Where the wild things are!
As hundreds of thousands of Pushtun speak out and march against the violence of the Pakistani state, and that of its imperial backers, some pieces I wrote earlier against the brutalization and demonization of the Pushtuns, and against the indiscriminate and brutal wars we have inflicted upon them.
How [can] one account for … politically expedited collective amnesia –of manufacturing consent and discarding history at the speed of one major military operation every two years? One way of decoding the traumatic terror at the heart of the codification of “9/11″ is in fact to read it as a form of historical amnesia, a collective repression, that corresponds best with the globalised spectacle of its having made the apparently invulnerable evidently vulnerable. … The Armageddon crumbling of the twin towers of the World Trade Center, more than anything else, staged the vulnerability of the principal imperial memento projecting the cause of the globalised capital–its titular totem poles, phallic symbols of its monumental potency. That vulnerability was too memorable to be allowed to be remembered. Fabricating instantaneous enemies and moving targets, one on the trail of the other, thus became the principal modus operandi of the virtual empire. An empire lacking, in fact requiring an absence of, long term memory, and banking heavily on the intensity of short term memories that lasts only for about one to two years–one to two wars per one presidential election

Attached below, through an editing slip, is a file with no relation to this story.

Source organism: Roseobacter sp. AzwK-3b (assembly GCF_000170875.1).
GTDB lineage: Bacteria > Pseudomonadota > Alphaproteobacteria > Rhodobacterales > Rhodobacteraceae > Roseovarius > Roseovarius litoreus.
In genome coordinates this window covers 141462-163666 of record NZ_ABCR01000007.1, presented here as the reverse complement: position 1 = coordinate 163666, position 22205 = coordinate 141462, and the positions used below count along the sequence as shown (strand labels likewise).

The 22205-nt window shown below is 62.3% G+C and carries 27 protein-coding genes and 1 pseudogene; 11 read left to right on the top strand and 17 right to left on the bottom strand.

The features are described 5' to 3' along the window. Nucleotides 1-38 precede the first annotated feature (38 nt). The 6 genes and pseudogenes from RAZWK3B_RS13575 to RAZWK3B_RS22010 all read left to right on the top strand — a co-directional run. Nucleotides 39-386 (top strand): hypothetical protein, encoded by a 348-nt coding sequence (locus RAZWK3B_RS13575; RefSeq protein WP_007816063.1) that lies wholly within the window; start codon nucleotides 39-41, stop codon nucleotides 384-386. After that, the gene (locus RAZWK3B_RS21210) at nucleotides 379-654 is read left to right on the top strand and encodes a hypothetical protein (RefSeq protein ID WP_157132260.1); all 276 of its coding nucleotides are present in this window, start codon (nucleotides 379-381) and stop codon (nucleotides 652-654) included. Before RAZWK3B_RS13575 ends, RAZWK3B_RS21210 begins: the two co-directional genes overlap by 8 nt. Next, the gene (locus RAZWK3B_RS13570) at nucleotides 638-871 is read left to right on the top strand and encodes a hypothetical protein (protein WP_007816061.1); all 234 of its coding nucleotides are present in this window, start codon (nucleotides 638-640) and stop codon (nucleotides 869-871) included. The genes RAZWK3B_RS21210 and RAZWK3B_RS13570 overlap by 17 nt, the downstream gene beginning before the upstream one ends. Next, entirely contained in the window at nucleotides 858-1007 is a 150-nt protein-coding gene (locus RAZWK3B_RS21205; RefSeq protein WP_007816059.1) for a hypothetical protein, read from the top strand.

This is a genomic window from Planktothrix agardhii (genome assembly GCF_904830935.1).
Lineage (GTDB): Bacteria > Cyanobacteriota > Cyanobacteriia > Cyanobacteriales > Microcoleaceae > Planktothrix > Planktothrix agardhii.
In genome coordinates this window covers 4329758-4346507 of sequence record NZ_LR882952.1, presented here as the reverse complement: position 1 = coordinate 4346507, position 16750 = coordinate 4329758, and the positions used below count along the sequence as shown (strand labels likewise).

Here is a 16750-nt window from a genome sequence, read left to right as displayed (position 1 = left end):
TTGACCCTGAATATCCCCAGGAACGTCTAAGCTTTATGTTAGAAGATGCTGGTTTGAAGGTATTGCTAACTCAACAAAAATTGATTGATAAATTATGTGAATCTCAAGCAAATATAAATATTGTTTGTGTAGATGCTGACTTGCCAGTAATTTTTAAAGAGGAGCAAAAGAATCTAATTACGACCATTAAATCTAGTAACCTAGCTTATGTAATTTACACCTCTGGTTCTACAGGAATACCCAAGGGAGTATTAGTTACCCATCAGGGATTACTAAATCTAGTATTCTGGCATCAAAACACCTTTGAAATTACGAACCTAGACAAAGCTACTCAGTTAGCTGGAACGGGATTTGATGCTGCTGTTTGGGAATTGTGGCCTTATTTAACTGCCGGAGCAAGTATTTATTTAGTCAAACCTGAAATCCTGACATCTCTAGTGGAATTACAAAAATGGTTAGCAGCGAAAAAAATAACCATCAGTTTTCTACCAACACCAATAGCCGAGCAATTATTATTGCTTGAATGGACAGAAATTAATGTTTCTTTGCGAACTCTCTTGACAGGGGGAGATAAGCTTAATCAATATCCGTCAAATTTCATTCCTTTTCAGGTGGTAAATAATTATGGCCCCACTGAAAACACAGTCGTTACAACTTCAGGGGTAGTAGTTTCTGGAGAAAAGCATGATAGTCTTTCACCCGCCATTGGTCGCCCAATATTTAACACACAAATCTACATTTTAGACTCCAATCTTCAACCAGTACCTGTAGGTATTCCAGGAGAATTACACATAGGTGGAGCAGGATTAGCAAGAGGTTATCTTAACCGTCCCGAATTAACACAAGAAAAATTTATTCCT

Hamid Dabashi, Native Informers And The Making Of The American Empire Al-Ahram Weekly June 2006
I know of no other country in which, speaking generally, there is less independence of mind and true freedom of discussion than in America. In America, the majority has enclosed thought within a formidable fence. A writer is free inside that area, but woe to the man who goes beyond it.
Alexis de Tocqueville, Democracy In America (As quoted in Dabashi’s Brown Skins / White Masks)
The Waziri….has today become an avatar for violence, terrorism, rebellion, guerrilla warfare and other things deviant and vile. There is however a long heritage of depicting these people of the tribal regions of Pakistan and Afghanistan as genetically prone to violence and culturally prone to resistance to ‘civilised’ politics. This prejudice informs any and all writing about them, their history and the wars being waged in their backyards. From British colonial ear shenanigans – given the pretty-cute euphemism of ‘The Great Game’ to veil the fact that the White man’s ‘games’ are the brown man’s death sentence, genocide, pillage, massacre, mass murder, refugee crisis etc. to current American imperial wars in the region, the people of this region have been seen as nothing more than ‘barbaric’,and ‘fundamentalist’ and continue to be spoken about with the worst of Orientalist and colonialist simplicities one can imagine – tribal, unconquerable, rebellious, and lawless. Where the British colonialist left off, their ancestors in the American political and academic establishment and the Pakistani post-colonialist structure have continued.
Much of this dehumanisation is in evidence in articles written about the Waziris, the current military campaign unfolding there.